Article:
As you can see, the weather was very variable, but this helped create some dramatic views of The Graces


A wider view of the graces and vicinity
A wider view of the graces and vicinity

It was a short, but sometimes challenging walk down to the shore where the tide pools collect during low tide. The rocky coastline makes the footing a bit tricky and when wet, perhaps not good for those without the appropriate footwear and good balance.


The shoreline was quite rocky and footing difficult
The shoreline was quite rocky and footing difficult.

Interestingly enough there was another fascinating rock near the Three Graces that was itself quite interesting. I tried to find a name for it, but was unable to determine any label, but if you visit you are sure to see it.


Another just interesting rock formation nearby
A neighbor to the three graces was just as interesting!

I particularly enjoyed the window at the base which enabled a peek into the distance.


See the distant shore via nature's window
See the distant shore via nature’s window.

Perhaps the best place to park if visiting the formation is about a half mile or so north along the railroad tracks which were also quite scenic.


A bend in the railroad tracks
What’s behind the bend?


Stonework for the elevated roadway
Nice stonework in the roadway wall.

Once we saw the Three Graces from as many angles as the weather and footing would encourage, we headed to the village of Garibaldi. We weren’t too sure what we would discover, but it proved to be a good find.

Most of our time was spent on and around the Garibaldi pier which was charming and had a number of attendees “fishing” for Dungeness crabs.


Garibaldi's pier beckons fishermen.
Garibaldi’s pier beckons fishermen.

“At over 700 feet in length, Garibaldi’s Pier’s End pier is the longest in Oregon. It is located across U.S. Highway 101 from the historical Coast Guard Headquarters building. Near its end is a building that served as a boathouse for the Coast Guard from 1934 until the early 1960s. The Port of Garibaldi took ownership of the pier as part of a land swap with the federal government in the late 1970s. Although the building is under private lease, the pier itself is open free to the public for a wide range of recreational fishing opportunities, including crabbing, bottom fishing for sturgeon and other species, and salmon fishing. A stairway provides public access to the clam beds below. There are several turnout locations for setting up chairs while tending your crab pots or fishing lines. The pier is open from dawn to dusk. To access Pier’s End, take 12th Street from U.S. Highway 101 and turn right on Bay Lane. There is parking near the entrance to the pier.” – http://visitgaribaldi.com/piers-end/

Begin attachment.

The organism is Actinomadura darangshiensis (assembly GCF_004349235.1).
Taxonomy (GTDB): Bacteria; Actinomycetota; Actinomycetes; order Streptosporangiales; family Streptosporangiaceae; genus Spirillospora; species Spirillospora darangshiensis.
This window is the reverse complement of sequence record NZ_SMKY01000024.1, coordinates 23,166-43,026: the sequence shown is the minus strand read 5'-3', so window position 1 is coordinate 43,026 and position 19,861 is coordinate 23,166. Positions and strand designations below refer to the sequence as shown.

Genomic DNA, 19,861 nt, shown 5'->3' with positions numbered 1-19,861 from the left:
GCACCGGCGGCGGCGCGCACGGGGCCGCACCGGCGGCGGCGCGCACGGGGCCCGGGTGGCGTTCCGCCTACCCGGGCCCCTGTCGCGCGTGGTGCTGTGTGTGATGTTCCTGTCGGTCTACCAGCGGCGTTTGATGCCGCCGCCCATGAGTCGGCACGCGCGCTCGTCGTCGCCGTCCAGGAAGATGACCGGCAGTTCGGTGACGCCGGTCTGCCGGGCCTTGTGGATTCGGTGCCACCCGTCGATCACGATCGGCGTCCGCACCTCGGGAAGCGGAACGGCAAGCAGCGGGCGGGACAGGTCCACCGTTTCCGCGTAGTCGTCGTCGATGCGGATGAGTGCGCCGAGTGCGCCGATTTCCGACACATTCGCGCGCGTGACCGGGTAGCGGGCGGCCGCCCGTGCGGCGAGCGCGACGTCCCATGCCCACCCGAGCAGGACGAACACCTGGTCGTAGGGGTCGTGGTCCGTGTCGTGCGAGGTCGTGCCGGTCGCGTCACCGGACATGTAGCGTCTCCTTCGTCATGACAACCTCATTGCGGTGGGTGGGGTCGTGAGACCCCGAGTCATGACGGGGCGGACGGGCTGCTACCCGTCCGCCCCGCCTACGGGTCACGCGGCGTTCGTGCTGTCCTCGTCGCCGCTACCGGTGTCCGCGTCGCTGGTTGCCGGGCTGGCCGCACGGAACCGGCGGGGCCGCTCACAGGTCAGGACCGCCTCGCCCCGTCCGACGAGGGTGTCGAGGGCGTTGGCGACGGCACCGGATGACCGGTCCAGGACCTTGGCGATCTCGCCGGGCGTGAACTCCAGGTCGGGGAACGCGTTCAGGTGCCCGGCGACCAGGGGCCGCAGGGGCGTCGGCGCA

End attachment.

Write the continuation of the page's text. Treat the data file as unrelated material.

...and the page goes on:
The shoreline was dotted with some boating-related industries and every now and again, a few small fishing boats would pass by.


A boat with anglers heading home.
A boat with anglers heading home.

The cormorants seemed to be taking the day in stride as they took time to dry their feathers on adjacent pylons.


Cormorants are also hoping for some fish.
Cormorants are also hoping for some fish.

As we were leaving, I couldn’t resist just one more photograph. Here it is rendered in a near black and white version which captures the mood of that day.


Beautiful picture of the Garibaldi Pier
A favorite photograph of the Garibaldi pier taken as we were ready to leave.


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Read previous posts about our adventures hiking and exploring in Oregon:

Exploring Astoria, Oregon – Part 1

Exploring Astoria, Oregon – Part 2

Exploring Astoria, Oregon – Part 3

Adventures in Oregon: Warrenton to Seaside

Adventures in Oregon: Hiking at Indian Beach

Adventures in Oregon: Views from Ecola Point

Adventures in Oregon: Movin’ On Down the Road

 

Read more Hiking and Exploration posts HERE


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All original content on this blog is copyrighted by Jeffrey B. Ross with ALL Rights Reserved. While reference links back to JBRish.com are appreciated and encouraged, please acquire approval for any reproduction of original content from this website.

©Jeffrey B. Ross – 2017 – JBRish.com